What you’ll need:
- Silhouette CAMEO
- Silhouette Clean Cut Fusible Stabilizer
- Heat Transfer Vinyl
- Garment (baby onesie)
- Free Crafter Stitch Font - download here
STEP ONE: Prepare and Cut Fabric
Prewash your fabric, apply the clean cut stabiliser and cut your shape. Refer to Steps One and Two from my previous appliqué tutorial if this is your first time.
I cut the elephant (Design ID 6985) at 8.5cm tall and 10.9cm wide and the bunny (Design ID 76573) at 10.6cm tall and 11.9cm wide. For the elephant design, I used HTV for the name, whereas for the bunny project, I used fabric and selected Arial Rounded MT Bold (standard free font) in size 130pt to spell out my niece's name Emily.
Optional - depending on your fabric, you may want to use the Pixscan mat. I did this for the elephant fabric as I wanted the mandala pattern be centred.
I took this quick snap of the fabric on my mat with my iPhone:
I loaded the photo via pixscan menu. As long as you have the full mat in the picture and the lighting is OK, don't worry about background or a slight tilt, the software can handle that. The white lines are the shapes I added to be cut, positioned so the pattern works nicely.
Load the mat and cut with the fabric blade as normal.
STEP TWO: Pick your Embroidery StitchUse the Character Map to help pick your stitch.
For the elephant I went for uppercase letter V to create a heart style stitch. Font size was 22pt and character spacing was 25%. For the ear, the size was 30pt, character spacing was 27%. I also switched out the eye and bubbles for some hearts (Design ID 54935). The font used for the name was ED Vintage Valentine Font (Design ID 74433)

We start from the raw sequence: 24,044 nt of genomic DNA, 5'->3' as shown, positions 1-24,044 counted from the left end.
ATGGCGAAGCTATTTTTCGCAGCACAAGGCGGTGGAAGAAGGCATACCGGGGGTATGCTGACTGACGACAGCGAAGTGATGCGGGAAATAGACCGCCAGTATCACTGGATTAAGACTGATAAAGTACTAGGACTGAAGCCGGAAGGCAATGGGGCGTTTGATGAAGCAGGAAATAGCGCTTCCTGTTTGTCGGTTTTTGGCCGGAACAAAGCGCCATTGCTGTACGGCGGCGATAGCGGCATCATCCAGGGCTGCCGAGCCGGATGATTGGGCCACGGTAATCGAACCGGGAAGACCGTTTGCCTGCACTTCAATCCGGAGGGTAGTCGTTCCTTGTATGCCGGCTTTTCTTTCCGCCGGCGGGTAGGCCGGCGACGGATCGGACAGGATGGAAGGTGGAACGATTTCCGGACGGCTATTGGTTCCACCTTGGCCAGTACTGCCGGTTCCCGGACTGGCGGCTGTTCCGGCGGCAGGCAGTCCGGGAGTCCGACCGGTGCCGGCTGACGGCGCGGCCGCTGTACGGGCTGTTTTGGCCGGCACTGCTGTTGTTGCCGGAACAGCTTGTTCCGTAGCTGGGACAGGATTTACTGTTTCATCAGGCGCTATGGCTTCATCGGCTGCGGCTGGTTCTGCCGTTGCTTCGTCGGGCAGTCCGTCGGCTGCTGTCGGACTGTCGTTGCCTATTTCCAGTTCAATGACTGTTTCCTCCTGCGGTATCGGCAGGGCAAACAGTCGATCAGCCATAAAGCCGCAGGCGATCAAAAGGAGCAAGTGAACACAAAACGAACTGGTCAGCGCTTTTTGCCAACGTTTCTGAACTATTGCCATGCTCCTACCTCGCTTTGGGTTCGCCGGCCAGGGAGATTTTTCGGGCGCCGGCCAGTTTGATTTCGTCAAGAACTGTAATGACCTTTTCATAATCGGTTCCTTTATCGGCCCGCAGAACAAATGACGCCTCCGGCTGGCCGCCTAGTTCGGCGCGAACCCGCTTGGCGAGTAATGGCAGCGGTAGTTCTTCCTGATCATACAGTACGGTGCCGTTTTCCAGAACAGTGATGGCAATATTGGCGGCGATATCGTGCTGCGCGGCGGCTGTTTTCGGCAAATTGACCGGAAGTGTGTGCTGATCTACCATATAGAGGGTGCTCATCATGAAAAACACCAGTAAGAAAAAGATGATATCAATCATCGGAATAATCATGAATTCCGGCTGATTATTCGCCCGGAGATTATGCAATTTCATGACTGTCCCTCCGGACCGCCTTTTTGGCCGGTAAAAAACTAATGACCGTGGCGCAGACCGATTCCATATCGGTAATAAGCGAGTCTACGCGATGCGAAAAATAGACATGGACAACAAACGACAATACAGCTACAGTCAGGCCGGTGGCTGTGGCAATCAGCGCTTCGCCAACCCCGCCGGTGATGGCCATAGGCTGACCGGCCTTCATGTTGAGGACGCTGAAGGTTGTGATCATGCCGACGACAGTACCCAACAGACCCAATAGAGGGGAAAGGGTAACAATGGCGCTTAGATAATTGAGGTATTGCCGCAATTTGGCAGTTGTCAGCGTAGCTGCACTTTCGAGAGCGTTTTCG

For the bunny, I used uppercase letter N to create a blanket stitch. Font size was 20pt and character spacing was 25%.
Use the text to path functionality described in last week's tutorial to curve the stitches around the shapes.
STEP THREE: Convert to Path and WeldTo convert the stitches from text into a regular shape and lock the shape, right click and convert to path, then weld. If your stitch is a little thin, you can use the offset tool to make the stitch bolder.
I'm a fuss pot and sometimes a 0.01cm offset is too big for me, but this is the smallest increment for the software. To get around this, here's a wee trick I do: scale the shape to double the size, offset by 0.01cm, then scale back again by 50% and voila, you have a 0.005cm offset!
STEP Four: Cut HTV and Apply to GarmentNow we have the stitch border ready, we just complete the project in the same manner as we did in the plain border tutorial. In summary, this is to mirror the pattern, cut and weed the HTV. Then apply to garment. You can align the fabric on the HTV and apply in one step, but I like to apply the fabric for just a couple of seconds and then apply the HTV as there is less moving parts!
FINISHED PRODUCTHere are photos of the finished product. I had such fun making these, I also made lots of others with different stitches and fabric. It was also very effective with glitter HTV. For photos of these extra projects, I've added quite a few of them to my Instagram site.
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